In the House of Lords last night,
Lord Kimearen called attention to the state of-Poland, and asked Earl Russell if he had received any information as to the alleged torture of Alexander Zamoyski.
Earl RUSSELL said he had received no official information on the subject. The report had originally appeared in the Breslau Gazette, and had been contradicted in a letter from St. Petersburg in the Journal des Debats. He should be glad to find it was not true.
In the House of Commons, Mr. Osuonnz moved, "that it is expedient to suspend the construction of the proposed forts at Spithead until the value of iron.roofed gunboats- for the defence of our ports and roadsteads has been more fully considered."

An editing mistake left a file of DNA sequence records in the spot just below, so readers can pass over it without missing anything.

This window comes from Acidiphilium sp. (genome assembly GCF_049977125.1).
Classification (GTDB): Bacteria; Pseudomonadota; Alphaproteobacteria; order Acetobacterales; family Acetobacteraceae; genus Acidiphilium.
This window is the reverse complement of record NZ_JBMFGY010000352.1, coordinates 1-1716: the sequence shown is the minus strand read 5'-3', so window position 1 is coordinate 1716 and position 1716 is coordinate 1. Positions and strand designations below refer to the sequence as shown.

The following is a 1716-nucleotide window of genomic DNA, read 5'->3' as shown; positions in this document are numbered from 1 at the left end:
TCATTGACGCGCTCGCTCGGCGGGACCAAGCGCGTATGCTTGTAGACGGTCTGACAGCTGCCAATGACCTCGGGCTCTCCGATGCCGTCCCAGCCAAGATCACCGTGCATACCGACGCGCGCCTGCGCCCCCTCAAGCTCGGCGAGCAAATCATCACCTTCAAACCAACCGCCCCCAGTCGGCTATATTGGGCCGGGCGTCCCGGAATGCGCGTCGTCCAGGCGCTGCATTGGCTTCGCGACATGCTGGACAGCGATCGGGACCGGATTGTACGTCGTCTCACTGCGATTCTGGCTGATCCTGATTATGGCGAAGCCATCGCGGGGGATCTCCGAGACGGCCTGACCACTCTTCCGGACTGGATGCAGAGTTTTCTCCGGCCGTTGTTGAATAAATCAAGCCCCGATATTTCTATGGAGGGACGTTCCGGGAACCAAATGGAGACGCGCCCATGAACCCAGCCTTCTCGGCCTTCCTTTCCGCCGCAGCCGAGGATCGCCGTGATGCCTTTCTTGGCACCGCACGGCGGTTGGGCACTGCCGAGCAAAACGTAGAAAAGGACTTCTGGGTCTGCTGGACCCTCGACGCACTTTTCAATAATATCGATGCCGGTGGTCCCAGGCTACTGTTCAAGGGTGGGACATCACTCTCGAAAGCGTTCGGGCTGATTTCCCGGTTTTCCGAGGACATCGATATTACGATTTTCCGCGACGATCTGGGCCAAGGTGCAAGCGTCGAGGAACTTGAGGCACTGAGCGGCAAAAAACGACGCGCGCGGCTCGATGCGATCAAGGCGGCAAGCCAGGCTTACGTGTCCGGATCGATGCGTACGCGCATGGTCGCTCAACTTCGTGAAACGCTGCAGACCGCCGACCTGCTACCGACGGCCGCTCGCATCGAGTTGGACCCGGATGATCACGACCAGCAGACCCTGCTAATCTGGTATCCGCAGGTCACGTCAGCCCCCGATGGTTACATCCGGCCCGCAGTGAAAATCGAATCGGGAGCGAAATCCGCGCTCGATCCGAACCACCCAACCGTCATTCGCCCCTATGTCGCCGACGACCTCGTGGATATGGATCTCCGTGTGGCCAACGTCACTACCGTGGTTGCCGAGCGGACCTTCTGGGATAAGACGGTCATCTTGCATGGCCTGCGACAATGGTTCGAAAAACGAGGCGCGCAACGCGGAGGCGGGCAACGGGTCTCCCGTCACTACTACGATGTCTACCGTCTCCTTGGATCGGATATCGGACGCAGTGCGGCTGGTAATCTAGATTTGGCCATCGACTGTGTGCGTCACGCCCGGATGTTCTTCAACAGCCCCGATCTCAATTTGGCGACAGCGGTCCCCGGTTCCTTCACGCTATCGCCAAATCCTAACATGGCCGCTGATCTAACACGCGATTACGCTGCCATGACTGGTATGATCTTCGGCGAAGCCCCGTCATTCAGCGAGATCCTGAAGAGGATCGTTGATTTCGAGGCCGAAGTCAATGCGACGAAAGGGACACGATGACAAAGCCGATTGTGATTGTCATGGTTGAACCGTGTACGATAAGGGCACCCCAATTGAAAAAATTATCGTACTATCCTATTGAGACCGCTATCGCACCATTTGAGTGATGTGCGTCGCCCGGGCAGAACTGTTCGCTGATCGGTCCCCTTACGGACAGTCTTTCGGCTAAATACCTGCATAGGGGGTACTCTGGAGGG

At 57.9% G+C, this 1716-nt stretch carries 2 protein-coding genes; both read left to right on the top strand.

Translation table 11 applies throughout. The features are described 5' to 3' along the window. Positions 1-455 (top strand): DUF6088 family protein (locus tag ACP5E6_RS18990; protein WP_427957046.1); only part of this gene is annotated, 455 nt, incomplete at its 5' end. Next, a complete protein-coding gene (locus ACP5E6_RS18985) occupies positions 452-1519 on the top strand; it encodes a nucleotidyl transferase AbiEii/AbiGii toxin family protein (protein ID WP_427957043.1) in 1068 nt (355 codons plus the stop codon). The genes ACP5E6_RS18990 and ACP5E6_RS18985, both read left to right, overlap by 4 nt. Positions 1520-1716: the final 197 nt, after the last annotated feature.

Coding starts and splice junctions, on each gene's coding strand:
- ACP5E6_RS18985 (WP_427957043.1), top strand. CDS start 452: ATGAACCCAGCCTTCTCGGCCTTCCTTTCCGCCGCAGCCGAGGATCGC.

Mr. BENIENCE moved an addition to the effect that the House would, on an early day, in Committee, empower Government to transfer any portion of the money voted for the construction of forts to the construction of iron vessels, or the plating with iron of wooden vessels.
LORD PaLmettercer stated that Sir G. Lewis had instructed the Defence Committee to reconsider, and again report upon the utility of these land de- fences, and that no farther progress would be made for probably two months, when that farther report might be expected. This question was not a party one. The only object was to place the country in a perfect state of defence at the smallest cost.
This declaration was received with loud and general cheers by a very full house.